This seminar will trace the British literary and cinematic response to World War Two, from the first rumblings of war in the mid 1930s to the Phoney War, the Blitz, through to the postwar period. We will read a variety of fictional and non-fictional texts, listen to BBC broadcasts, and screen key films. We will question the commonplace belief that World War Two “exhausted” British literature, and that as a result, the postwar period saw a literature of retreat. We will also examine the complicated relationship between literature, poetics, form, and politics in wartime and think about questions of literary and cinematic representation of catastrophe.

 

Required Texts:

Texts:

Isaiah Berlin, Four Essays on Liberty (1958; 1969)

Elizabeth Bowen, The Demon Lover, Selected BBC Radio presentations (1945-1960)

Winston Churchill, Selected Speeches (1939-1949)

Graham Greene, The Ministry of Fear (1943)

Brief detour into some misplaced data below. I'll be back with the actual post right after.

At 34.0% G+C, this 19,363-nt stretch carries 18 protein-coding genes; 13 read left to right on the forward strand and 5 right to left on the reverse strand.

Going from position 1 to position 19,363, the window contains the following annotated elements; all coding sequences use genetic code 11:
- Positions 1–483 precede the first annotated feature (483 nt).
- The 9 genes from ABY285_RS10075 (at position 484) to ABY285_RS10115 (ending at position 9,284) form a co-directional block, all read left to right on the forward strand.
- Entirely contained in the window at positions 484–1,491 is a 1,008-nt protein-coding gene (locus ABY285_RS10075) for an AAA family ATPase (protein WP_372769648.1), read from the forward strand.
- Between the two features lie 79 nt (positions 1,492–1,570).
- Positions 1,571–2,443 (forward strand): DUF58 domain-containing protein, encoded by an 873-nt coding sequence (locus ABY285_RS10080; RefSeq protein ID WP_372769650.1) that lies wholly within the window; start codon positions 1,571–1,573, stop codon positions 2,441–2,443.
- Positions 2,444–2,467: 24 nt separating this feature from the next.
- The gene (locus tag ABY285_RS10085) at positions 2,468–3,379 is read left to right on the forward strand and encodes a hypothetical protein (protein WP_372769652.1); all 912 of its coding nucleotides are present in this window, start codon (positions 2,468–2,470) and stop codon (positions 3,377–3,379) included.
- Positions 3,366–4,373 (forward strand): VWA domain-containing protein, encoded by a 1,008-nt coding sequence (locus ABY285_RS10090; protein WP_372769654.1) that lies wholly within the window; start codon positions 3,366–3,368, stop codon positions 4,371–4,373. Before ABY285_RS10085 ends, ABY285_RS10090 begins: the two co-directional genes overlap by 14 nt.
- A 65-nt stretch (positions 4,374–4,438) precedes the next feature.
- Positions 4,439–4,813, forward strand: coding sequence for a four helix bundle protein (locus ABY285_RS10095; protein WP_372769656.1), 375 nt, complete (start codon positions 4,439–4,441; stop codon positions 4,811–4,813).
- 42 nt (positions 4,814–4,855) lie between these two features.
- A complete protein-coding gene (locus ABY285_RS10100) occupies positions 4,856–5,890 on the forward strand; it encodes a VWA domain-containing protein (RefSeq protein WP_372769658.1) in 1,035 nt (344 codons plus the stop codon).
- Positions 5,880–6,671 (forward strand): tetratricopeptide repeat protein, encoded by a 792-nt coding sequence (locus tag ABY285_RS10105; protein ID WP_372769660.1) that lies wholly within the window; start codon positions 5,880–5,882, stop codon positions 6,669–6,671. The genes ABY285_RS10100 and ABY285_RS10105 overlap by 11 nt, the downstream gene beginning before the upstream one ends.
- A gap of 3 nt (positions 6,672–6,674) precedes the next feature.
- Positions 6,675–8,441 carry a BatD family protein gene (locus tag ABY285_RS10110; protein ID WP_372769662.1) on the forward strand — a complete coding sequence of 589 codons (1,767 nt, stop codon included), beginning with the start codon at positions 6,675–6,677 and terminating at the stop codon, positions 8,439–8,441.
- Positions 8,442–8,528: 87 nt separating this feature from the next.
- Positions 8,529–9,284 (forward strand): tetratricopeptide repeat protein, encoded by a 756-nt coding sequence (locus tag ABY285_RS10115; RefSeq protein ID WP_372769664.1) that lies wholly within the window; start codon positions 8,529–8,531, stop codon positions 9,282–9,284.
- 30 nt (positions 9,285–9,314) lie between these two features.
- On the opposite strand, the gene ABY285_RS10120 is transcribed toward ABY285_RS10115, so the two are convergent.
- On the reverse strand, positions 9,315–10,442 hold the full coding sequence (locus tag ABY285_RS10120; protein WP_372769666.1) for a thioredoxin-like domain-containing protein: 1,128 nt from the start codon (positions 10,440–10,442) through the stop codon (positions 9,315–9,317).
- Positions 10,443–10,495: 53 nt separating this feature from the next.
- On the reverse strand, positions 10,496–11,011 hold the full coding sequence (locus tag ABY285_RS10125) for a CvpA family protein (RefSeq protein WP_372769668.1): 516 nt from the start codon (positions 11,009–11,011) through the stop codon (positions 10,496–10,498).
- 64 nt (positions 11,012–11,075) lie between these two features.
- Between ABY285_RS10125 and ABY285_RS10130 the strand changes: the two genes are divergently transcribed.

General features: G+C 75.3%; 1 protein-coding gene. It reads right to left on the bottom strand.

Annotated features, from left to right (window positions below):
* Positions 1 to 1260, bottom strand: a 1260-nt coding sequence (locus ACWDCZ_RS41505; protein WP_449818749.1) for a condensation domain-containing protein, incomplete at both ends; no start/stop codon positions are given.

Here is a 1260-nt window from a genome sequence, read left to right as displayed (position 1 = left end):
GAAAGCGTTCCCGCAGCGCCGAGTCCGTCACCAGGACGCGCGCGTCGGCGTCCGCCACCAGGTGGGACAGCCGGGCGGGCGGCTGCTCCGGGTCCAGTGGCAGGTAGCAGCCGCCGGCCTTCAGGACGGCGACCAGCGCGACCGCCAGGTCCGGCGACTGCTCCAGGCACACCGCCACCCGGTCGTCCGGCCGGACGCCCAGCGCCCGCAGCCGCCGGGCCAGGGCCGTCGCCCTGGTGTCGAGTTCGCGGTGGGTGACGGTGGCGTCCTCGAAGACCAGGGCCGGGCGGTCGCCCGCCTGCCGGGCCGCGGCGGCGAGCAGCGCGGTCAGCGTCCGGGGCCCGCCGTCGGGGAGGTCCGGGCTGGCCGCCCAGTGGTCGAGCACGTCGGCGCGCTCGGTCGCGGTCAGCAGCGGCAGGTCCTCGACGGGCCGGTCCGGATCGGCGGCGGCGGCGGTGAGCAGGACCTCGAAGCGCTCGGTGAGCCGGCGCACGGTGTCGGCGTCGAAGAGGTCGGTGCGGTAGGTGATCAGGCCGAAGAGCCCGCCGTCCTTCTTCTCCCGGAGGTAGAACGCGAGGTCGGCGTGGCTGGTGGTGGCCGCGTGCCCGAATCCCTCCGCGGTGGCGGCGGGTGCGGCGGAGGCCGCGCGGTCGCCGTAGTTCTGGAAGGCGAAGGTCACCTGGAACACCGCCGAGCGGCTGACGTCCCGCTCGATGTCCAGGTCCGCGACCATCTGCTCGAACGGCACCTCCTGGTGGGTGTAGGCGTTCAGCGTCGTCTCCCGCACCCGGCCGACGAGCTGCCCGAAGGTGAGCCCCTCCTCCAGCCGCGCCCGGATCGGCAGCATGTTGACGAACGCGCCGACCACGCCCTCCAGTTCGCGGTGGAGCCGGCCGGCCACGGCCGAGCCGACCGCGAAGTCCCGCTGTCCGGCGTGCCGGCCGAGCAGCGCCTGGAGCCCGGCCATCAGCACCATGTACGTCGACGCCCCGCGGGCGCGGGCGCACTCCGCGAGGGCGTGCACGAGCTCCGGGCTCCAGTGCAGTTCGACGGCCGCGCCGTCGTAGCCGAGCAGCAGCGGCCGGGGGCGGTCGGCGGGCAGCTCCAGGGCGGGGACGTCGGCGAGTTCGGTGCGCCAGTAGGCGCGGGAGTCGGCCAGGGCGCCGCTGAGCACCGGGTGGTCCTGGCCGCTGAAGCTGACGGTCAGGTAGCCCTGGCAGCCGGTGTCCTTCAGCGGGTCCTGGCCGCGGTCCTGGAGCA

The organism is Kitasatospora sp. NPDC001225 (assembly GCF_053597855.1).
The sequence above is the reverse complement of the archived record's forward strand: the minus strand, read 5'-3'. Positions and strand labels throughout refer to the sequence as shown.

Storm Jameson, Europe to Let (1940)

John Le Carre, The Spy Who Came in from the Cold (1963)

George Orwell, Nineteen Eighty-Four (1949)

W.G. Sebald, Austerlitz (2001)

Muriel Spark, The Prime of Miss Jean Brodie (1961)

Evelyn Waugh, Brideshead Revisited (1945)

Rebecca West, Selections from Black Lamb and Grey Falcon (1941) and The Meaning of Treason (1947)

Virginia Woolf, Three Guineas (1938)

Selected Critical and Theoretical texts (available on EduCat)

Film:

Fires Were Started, Dir. Humphrey Jennings

The Third Man, Dir. Carol Reed

The Spy Who Came in from the Cold, Dir. Martin Ritt

Foreign Correspondent, Dir. Alfred Hitchcock

 

EN 595: SPECIAL TOPICS: MULTIMODAL PEDAGOGY  - Fall 2015
(Online, but also meets the following Saturdays from 12-3:20: Aug. 29, Oct. 17, Dec. 5)

Instructor: Liz Monske; emonske@nmu.edu